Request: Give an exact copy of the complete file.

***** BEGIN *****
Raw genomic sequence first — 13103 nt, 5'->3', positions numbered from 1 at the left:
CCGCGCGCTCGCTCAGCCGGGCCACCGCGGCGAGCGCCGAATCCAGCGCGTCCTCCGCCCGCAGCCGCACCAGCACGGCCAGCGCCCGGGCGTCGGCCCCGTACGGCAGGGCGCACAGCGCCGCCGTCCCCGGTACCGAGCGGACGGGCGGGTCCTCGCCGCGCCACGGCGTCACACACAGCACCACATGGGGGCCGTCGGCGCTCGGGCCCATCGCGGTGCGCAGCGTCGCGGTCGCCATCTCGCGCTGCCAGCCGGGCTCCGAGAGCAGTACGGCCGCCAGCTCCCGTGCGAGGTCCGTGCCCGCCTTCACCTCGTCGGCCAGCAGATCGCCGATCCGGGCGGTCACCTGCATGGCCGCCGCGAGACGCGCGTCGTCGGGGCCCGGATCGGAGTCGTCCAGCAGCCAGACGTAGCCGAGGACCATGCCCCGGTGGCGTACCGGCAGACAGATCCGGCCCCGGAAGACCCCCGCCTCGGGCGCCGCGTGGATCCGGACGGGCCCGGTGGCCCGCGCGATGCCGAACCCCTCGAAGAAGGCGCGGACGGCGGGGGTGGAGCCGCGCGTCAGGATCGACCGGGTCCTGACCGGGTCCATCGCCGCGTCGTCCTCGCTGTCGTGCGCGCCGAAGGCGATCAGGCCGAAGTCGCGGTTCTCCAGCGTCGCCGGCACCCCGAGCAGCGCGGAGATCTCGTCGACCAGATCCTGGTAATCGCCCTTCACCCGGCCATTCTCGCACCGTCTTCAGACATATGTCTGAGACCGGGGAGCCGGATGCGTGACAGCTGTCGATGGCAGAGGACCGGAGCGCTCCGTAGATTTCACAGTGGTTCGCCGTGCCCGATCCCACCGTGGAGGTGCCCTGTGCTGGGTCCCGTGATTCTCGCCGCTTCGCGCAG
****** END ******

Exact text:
Raw genomic sequence first — 13103 nt, 5'->3', positions numbered from 1 at the left:
CCGCGCGCTCGCTCAGCCGGGCCACCGCGGCGAGCGCCGAATCCAGCGCGTCCTCCGCCCGCAGCCGCACCAGCACGGCCAGCGCCCGGGCGTCGGCCCCGTACGGCAGGGCGCACAGCGCCGCCGTCCCCGGTACCGAGCGGACGGGCGGGTCCTCGCCGCGCCACGGCGTCACACACAGCACCACATGGGGGCCGTCGGCGCTCGGGCCCATCGCGGTGCGCAGCGTCGCGGTCGCCATCTCGCGCTGCCAGCCGGGCTCCGAGAGCAGTACGGCCGCCAGCTCCCGTGCGAGGTCCGTGCCCGCCTTCACCTCGTCGGCCAGCAGATCGCCGATCCGGGCGGTCACCTGCATGGCCGCCGCGAGACGCGCGTCGTCGGGGCCCGGATCGGAGTCGTCCAGCAGCCAGACGTAGCCGAGGACCATGCCCCGGTGGCGTACCGGCAGACAGATCCGGCCCCGGAAGACCCCCGCCTCGGGCGCCGCGTGGATCCGGACGGGCCCGGTGGCCCGCGCGATGCCGAACCCCTCGAAGAAGGCGCGGACGGCGGGGGTGGAGCCGCGCGTCAGGATCGACCGGGTCCTGACCGGGTCCATCGCCGCGTCGTCCTCGCTGTCGTGCGCGCCGAAGGCGATCAGGCCGAAGTCGCGGTTCTCCAGCGTCGCCGGCACCCCGAGCAGCGCGGAGATCTCGTCGACCAGATCCTGGTAATCGCCCTTCACCCGGCCATTCTCGCACCGTCTTCAGACATATGTCTGAGACCGGGGAGCCGGATGCGTGACAGCTGTCGATGGCAGAGGACCGGAGCGCTCCGTAGATTTCACAGTGGTTCGCCGTGCCCGATCCCACCGTGGAGGTGCCCTGTGCTGGGTCCCGTGATTCTCGCCGCTTCGCGCAG